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Column: Another North Face, really?


By Megan Walschlager




After spending the summer in Chicago interning for Veronica Sheaffer, a wedding dress designer, it appears that I have taken people who appreciate fashion and creativity for granted.
 
At Sheaffer’s, fashion is used as a means of self-expression. Back on campus, fashion is used for group identity.
 
If one wanted to disguise him or herself as an IU student, he or she could either wear head-to-toe Vineyard Vines or an ensemble that resembles what Panic! At the Disco wore to last year’s Teen Choice Awards.

Style is hard to see in Bloomington, and fashionable items are even harder to find.

College Mall has limited mainstream options and includes a Macy’s that caters to the career woman who still wears sweater sets and comfort heels.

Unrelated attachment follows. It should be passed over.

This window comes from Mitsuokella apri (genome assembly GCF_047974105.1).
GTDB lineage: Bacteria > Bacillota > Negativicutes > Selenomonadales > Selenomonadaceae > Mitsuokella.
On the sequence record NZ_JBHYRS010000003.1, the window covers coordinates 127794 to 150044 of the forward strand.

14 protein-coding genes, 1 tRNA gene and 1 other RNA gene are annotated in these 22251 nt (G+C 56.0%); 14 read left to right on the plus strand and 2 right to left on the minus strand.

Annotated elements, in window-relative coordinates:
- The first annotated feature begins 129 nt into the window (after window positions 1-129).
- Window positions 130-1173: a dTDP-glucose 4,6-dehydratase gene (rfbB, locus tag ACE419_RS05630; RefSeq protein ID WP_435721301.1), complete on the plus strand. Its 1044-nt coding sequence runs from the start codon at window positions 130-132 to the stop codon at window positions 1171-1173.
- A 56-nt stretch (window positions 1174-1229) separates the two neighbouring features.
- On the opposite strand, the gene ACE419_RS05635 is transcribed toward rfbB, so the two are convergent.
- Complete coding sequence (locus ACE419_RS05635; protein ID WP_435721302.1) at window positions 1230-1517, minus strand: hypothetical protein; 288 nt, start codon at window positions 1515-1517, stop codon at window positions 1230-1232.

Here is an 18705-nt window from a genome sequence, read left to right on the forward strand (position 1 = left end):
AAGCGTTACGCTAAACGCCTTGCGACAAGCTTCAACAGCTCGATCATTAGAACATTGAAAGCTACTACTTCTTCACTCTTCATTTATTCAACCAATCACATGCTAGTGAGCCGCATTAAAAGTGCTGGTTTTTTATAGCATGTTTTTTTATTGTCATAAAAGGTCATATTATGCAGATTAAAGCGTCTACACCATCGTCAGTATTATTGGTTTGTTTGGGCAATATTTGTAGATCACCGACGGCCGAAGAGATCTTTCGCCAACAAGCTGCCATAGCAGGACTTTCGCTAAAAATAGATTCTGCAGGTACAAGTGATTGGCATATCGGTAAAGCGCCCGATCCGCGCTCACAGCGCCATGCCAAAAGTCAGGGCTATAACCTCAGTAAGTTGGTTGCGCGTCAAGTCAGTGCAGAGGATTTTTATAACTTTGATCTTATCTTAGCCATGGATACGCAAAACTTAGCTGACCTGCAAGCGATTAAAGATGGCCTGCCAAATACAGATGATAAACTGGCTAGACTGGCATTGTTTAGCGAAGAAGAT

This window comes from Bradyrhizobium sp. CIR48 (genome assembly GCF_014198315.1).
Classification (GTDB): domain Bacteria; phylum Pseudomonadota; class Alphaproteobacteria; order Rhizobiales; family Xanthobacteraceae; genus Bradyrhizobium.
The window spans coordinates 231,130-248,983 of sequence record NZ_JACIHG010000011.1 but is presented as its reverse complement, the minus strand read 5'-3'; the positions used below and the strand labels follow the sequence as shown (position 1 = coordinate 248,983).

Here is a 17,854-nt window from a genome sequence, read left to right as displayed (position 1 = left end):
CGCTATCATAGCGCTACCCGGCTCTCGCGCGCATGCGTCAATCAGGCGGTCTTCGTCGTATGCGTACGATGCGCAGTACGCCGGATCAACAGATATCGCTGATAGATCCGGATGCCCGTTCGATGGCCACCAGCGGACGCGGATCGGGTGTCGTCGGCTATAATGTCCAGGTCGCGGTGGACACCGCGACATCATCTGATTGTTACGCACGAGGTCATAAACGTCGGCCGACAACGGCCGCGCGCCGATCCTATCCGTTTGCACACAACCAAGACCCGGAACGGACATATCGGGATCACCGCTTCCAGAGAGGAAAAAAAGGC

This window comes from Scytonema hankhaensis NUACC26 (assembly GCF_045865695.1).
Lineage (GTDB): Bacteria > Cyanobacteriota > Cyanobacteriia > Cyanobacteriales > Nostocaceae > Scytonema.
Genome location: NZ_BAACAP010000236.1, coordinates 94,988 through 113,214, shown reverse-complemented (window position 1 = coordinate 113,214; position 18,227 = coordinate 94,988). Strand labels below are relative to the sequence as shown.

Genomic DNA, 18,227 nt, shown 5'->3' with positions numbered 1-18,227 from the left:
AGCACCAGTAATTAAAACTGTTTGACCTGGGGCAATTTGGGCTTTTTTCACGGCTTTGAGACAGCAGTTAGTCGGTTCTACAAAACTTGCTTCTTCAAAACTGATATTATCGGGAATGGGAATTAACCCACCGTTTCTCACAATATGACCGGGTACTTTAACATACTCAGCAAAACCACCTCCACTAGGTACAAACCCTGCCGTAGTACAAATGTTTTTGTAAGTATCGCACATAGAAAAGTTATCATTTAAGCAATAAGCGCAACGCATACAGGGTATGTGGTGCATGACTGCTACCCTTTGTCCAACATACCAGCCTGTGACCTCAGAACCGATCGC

The vintage scene, complete with those ill-fitting floral ensembles, fake glasses and Peter Pan boots, is just so expired. Those who want to create an image outside of the norm must dig deep within themselves and the 7000 pages of online shopping to achieve their desired look.

Also, temperature is no longer an excuse for dressing poorly. Summer weather often reaches temperatures that make one’s own skin feel as if it’s made of wool, so experimenting with new ideas is often out of the question. However, now that it’s breezy in Bloomington, I have seen far too many vanilla outfits this year that look like the cover of a fifth-grade health book. It is time for that to end.

Fashion is created and inspired by culture. If someone wanted to achieve a new look, he or she should take Avicii’s latest album off repeat and mix in songs with lyrics.

Just because you like something doesn’t mean you have to use it all day, every day.
 
That’s why you can’t eat ice cream for every meal. You’ll gain the freshman 15 and develop a chronic brain freeze at once.

This is a call to action, Hoosiers. There is no time like the present to make yourself into that style icon you know you are, deep down under all that Patagonia fleece.

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